At the end of that time, God’s people knew he could be relied on. They were ready to obey God rather than to question whether he was willing/able to protect them and provide for them.
By God’s grace, I am going to learn this lesson. I am going to leave this season of my life with the absolute, functioning knowledge that I can rely on God in every situation. My security isn’t based on what I’ve stockpiled, but on the fact God’s stockpile is endless.
My job is to trust him for the ‘what’ and ‘when’ in his giving. When I wake up each morning, I will gather into my heart the peace and grace and comfort he has provided.
That is what it means to seek first the kingdom of God (Matthew 6:33). Accepting what he provides and leaving control in his capable hands.
“The reason money is so difficult is because it will call you a liar. Here's what I mean. Down here, you can run your mouth all you want about the greatness of God and how good He is and how beautiful He is and how right He is and you can get John 3:16 tattooed on your throat, you can do all of those things and you can buy the t-shirt with the buck and “As the deer pants for the water, so my soul longs for You,” you can put nine ichthuses on your car, depending on how big your family is, you can do that whole deal, but your checkbook will reveal what you really value. So you can yap your mouth all you want and you can come to church all you want and you can do all of the religious games you want, but in the end if your money is your money and all of it is spent on you and all of it is spent on what you want and you have not concept of a greater kingdom and a greater purpose for which you're here and that money was given to you, your treasure is not the kingdom of God, your treasure is you. And that's what makes money so difficult, because it doesn't have an opinion, because it doesn't love you or hate you. It just betrays you and shows you who you really are”—Matt Chandler, Buying the Field
"Blessed are Those Who are Persecuted for My Sake"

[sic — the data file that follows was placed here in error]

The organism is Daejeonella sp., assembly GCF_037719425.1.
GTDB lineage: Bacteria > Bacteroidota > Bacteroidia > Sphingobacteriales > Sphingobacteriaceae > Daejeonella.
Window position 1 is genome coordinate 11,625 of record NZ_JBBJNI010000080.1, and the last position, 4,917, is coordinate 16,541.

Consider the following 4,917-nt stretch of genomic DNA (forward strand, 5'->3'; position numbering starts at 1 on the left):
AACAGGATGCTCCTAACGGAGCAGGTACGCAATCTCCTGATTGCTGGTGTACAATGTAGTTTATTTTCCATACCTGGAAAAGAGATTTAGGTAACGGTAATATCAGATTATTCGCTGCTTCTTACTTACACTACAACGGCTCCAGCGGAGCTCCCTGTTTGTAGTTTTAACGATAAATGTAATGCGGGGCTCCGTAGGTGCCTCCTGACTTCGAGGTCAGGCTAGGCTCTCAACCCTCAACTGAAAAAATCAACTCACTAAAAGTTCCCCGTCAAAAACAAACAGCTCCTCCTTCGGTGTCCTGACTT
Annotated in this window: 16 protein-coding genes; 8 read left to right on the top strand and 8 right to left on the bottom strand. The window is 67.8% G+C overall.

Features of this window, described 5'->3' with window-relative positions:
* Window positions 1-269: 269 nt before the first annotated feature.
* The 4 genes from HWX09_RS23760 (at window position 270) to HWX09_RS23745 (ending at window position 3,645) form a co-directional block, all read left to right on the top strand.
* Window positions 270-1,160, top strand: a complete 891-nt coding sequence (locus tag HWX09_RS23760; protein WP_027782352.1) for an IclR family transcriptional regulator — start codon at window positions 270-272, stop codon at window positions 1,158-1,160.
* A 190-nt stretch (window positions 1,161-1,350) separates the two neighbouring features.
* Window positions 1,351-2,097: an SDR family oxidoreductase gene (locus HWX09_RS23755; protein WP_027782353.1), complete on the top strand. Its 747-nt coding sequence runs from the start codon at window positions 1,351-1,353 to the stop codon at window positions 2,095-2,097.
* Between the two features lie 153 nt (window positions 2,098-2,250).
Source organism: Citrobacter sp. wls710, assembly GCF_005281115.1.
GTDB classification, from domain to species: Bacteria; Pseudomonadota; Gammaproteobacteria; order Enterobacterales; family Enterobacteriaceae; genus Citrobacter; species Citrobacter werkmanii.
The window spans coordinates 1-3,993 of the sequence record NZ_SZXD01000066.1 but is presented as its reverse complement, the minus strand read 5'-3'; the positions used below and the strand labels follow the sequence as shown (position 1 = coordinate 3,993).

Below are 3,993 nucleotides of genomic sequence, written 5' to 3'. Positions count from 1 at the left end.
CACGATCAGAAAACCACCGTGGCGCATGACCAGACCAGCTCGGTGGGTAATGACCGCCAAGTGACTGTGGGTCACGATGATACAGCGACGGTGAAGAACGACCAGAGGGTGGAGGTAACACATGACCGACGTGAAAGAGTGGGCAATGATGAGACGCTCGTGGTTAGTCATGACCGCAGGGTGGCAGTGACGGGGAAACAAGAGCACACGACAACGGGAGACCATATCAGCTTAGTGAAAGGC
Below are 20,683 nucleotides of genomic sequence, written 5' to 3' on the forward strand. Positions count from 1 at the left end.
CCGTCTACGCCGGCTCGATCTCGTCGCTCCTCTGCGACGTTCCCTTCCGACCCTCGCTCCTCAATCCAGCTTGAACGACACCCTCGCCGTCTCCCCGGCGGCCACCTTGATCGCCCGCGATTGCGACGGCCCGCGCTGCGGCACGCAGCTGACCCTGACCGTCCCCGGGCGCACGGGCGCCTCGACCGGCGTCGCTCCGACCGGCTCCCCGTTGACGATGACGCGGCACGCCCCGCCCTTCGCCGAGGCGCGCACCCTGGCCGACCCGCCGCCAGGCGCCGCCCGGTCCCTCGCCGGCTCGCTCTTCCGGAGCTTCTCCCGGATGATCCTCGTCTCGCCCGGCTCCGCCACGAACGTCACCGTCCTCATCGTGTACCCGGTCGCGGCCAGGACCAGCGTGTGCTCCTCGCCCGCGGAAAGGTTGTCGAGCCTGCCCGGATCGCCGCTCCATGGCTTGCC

I posted about this before, maybe a year or two ago, but it’s been on my mind again.
Christians use this quote to martyr themselves. “Don’t like me? Well blessed are the persecuted!” Then they proceed to shove it down people’s throats, shove their doctrines [which they haven’t entirely figured out yet themselves], shove their lifestyle. Shove, shove, shove. They choke their pet projects, turn away their lost souls. Understand, I write this from he perspective of a Christian. This isn’t an anti-Christian musing.
However, what of those turned away. They were turned off from the religion for “His sake,” weren’t they? What of the gay couple who saw the “God Hates Fags” signs, who were told they were going to hell no matter what they did? That’s persecution for “His sake,” isn’t it? What about the victims of the Westboro Baptist Church protests who are not only disgusted by that conception of the Christian church, but also terrified of it? Didn’t Westboro think they were persecuting people for “His sake?”
I guess what I’m getting at is this, that I believe there’s a special mercy for people who were scared off from the church. How could those people help turning their backs on God when His supposed “disciples” are are pointing angry pitchfork fingers in their faces? How could anyone want to join a church that holds up profane [that’s right, Westboro dumbies, the Biblical conception of profanity doesn’t just refer to swear words, assholes] pickets at funerals, shitting all over the dead with their words?
“Blessed are those who are persecuted for My sake, for theirs is the Kingdom of Heaven.”
If you’re somebody who has been persecuted by the church—hell, I’m a Christian and I’ve even been persecuted by the church—know two things. One, that I believe in/pray for a special kind of grace for you who have been scared away from God, and two, that not all Christians are like that. I promise.